Red Hat
Oct 9, 2009
by Brian Stansberry

Sacha Labourey asked a good question in response to my recent post on Improvements to Clustered Caching of Frequently Inserted Entity Types. So rather than responding in detail in the comments there, I’ve decided to take the opportunity to put up a separate post and get a little bit deeper into how the Hibernate Second Level Cache works.

The most common use case for the Second Level Cache is to cache entities. However, the second level cache also allows users to cache entity relationship information. Hibernate provides a “collection cache”, where it caches the primary keys of entities that are members of a collection field in another entity type. Say, for example, we have two entity types, Group and Member, where a Member participates in a many-to-one relationship with a Group:

public class Group {
  private Integer id;
  private String name;
  private Set members;

  public void addMember(Member member) {
    members.add(member);
  }

  public void removeMember(Member member) {
    members.remove(member);
  }

  ..... getters and setters omitted
}

public class Member {
  private Integer id;
  private String name;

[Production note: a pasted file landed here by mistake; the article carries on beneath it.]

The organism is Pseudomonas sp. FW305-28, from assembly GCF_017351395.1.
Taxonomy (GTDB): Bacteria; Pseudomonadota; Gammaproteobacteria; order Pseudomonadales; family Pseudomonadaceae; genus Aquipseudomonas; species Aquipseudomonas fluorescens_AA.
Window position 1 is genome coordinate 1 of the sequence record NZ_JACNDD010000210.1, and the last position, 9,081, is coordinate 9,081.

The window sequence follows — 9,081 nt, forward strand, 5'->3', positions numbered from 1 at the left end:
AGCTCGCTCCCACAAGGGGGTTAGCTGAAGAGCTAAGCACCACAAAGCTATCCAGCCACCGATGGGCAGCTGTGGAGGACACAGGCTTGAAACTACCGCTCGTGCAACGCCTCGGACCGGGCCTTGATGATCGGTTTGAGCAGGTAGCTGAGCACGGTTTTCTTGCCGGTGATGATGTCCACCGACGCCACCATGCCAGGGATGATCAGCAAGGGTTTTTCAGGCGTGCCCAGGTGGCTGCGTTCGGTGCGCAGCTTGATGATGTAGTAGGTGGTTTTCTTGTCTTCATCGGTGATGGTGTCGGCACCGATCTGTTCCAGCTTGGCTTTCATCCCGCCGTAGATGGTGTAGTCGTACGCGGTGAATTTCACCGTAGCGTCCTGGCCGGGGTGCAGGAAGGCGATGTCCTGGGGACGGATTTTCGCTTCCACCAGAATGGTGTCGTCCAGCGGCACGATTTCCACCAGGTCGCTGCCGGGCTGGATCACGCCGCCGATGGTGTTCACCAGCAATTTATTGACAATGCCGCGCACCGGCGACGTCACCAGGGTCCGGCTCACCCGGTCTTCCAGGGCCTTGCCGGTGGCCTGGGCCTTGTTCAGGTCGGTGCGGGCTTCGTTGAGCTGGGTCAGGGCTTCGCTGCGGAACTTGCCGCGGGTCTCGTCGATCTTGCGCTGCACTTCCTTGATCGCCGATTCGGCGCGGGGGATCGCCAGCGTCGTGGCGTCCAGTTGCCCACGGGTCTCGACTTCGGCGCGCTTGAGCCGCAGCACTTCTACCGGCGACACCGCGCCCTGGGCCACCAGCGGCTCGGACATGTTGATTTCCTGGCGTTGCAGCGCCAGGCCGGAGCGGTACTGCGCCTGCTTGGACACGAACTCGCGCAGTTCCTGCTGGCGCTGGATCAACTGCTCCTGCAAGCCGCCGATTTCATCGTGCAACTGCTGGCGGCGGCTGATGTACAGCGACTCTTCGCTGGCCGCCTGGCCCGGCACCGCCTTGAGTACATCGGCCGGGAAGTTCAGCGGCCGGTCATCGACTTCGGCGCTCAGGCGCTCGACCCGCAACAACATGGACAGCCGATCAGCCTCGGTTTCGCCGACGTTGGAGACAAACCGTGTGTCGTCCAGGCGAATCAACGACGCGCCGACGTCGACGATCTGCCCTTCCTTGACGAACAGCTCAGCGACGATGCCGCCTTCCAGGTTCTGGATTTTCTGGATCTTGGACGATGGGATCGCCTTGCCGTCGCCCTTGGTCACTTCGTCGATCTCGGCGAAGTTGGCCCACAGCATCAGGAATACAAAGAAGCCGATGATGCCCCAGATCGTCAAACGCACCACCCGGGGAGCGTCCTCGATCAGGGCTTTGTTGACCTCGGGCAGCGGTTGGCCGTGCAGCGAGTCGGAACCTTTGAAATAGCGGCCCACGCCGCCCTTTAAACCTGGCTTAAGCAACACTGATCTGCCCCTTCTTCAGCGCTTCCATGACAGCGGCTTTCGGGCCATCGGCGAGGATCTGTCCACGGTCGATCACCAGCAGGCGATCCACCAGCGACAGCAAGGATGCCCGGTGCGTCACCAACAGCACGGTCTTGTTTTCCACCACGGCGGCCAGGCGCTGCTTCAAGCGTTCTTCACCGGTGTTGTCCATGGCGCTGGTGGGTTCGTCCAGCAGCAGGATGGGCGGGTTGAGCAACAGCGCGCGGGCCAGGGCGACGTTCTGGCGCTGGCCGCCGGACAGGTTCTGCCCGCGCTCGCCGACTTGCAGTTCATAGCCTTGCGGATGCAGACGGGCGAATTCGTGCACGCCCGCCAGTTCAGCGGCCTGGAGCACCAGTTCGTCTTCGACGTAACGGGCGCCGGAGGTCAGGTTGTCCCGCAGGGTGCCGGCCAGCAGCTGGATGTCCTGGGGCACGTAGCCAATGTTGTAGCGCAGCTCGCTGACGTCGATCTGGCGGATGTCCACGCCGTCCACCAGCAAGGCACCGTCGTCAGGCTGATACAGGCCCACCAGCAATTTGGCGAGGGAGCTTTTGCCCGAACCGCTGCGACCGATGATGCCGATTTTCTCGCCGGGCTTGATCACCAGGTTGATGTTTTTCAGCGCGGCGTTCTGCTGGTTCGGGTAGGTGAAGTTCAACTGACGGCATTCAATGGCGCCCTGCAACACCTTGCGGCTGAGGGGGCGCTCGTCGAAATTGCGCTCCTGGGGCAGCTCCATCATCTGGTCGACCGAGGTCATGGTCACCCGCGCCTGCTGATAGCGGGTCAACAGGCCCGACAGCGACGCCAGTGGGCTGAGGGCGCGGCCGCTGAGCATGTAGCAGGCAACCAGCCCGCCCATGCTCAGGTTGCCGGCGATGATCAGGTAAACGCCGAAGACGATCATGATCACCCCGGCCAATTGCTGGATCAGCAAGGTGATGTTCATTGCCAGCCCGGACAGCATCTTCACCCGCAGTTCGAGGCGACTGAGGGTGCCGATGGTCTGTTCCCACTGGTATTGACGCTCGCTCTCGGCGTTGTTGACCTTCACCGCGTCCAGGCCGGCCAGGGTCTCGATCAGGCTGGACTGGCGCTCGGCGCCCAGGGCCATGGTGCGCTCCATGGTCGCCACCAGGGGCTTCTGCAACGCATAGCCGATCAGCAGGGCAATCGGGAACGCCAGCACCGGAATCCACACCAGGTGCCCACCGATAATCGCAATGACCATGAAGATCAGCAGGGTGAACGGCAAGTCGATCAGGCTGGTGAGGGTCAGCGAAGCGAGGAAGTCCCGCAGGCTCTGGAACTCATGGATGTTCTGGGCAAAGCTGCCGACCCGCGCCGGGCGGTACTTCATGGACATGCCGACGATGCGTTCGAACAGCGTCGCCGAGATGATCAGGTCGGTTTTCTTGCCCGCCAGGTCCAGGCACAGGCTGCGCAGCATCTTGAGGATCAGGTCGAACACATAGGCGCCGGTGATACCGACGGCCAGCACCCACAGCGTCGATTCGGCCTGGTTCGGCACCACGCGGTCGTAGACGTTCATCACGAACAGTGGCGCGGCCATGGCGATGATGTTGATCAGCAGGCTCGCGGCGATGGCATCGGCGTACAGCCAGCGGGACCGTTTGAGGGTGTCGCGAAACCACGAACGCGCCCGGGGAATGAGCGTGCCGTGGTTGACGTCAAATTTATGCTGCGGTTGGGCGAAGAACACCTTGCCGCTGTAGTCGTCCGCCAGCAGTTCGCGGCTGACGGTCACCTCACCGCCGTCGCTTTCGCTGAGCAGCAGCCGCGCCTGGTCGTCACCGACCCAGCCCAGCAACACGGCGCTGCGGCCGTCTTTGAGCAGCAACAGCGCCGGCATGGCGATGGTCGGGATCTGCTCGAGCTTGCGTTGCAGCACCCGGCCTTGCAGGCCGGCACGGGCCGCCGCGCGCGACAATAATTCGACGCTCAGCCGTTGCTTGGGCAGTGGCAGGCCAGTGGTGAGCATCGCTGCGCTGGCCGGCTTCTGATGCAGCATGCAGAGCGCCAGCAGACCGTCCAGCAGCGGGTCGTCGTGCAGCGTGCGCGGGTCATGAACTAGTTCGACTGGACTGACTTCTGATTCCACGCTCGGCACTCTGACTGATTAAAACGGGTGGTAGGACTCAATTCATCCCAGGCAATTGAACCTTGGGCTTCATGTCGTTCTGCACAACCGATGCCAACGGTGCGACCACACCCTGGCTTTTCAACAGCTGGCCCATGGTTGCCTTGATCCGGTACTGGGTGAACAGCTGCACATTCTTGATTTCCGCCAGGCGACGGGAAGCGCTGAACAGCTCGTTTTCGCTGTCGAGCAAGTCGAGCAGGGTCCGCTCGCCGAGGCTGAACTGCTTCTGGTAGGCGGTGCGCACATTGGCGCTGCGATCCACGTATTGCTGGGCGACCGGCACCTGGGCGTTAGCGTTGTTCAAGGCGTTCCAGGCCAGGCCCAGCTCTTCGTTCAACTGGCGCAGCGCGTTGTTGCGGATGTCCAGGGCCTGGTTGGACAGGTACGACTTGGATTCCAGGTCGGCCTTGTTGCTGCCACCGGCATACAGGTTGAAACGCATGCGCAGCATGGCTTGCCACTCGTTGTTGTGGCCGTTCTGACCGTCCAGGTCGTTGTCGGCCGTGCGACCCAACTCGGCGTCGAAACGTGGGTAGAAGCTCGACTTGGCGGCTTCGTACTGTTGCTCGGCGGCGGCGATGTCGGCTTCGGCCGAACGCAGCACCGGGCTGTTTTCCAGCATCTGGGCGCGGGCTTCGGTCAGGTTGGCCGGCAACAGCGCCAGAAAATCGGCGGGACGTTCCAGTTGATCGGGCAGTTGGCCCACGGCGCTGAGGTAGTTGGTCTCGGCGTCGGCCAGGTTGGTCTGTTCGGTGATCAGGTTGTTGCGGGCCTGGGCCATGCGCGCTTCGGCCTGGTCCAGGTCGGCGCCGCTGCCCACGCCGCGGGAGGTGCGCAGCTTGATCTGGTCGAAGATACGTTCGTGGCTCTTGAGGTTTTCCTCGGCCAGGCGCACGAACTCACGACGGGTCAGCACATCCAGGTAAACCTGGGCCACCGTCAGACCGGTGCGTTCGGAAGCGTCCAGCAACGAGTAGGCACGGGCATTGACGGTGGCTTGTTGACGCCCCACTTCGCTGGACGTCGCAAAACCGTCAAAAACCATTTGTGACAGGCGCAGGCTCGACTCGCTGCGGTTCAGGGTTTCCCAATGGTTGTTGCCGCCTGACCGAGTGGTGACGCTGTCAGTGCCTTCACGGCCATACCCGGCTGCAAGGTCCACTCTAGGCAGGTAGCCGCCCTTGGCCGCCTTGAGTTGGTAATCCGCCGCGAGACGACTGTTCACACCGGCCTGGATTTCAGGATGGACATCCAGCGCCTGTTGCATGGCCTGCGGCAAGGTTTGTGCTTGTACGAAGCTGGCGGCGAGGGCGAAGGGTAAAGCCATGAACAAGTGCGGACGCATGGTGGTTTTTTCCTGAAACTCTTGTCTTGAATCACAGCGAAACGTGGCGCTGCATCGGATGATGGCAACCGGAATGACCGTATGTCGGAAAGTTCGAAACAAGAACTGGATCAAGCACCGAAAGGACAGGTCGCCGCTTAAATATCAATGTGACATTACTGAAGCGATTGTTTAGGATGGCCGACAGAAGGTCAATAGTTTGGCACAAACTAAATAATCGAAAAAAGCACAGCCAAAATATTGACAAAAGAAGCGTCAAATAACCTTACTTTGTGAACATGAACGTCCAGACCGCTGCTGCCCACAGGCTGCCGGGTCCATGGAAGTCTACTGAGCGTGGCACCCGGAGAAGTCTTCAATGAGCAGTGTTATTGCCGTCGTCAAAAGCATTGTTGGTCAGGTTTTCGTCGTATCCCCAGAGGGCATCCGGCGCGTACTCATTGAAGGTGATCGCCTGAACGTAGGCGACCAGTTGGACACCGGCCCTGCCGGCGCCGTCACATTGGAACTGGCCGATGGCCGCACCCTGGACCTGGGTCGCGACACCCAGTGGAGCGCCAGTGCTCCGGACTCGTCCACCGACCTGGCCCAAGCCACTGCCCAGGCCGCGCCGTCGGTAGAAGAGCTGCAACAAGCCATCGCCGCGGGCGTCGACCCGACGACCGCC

private Group group;

  public Group getGroup() {
    return this.group;
  }

  public void setGroup(Group group) {
    this.group = group;
  }
  ..... other getters and setters omitted
}

If you tell Hibernate to cache Group entities in the second level cache, for each cached Group it will store the values for the “id” and “name” fields. However, it doesn’t by default store the contents of the “members” field. If a Group is read from the second level cache and the application needs to access the members field, Hibernate will go to the database to determine the current members of the collection.

If you want Hibernate to cache the contents of the members field, you need to tell it to do so by adding a “cache” element to the “members” declaration:

<hibernate-mapping	package="org.example">
  <class name="Customer" table="Customers">
    <cache usage="transactional"/>

    <id name="id"><generator class="increment"/></id>
		
    <property name="name" not-null="true"/>
		    
    <set name="members" cascade="all" lazy="false">
      <!-- Cache the ids of entities are members of this collection -->
      <cache usage="transactional"/>
      <one-to-many class="org.example.Member"/>
    </set>
      
  </class>
</hibernate-mapping>

In a JPA application, the same thing can be accomplished with the @org.hibernate.annotations.Cache annotation on the “members” field:

import javax.persistence.*;
import org.hibernate.annotations.Cache;
import org.hibernate.annotations.CacheConcurrencyStrategy;</code>

@Entity
@Cache(usage=CacheConcurrencyStrategy.TRANSACTIONAL)
public class Group {

  @Id
  private Integer id;
  private String name;

  @Cache (usage=CacheConcurrencyStrategy.TRANSACTIONAL)
  @OneToMany(mappedBy="customer", fetch=FetchType.EAGER, cascade=CascadeType.ALL)
  private Set members;

  .....
}

What happens behind the scenes when this collection is cached?

Well, first off, what is cached? Hibernate caches the primary keys of the entities that make up the collection. Not the entities themselves; i.e. there is no Set stored somewhere in the second level cache.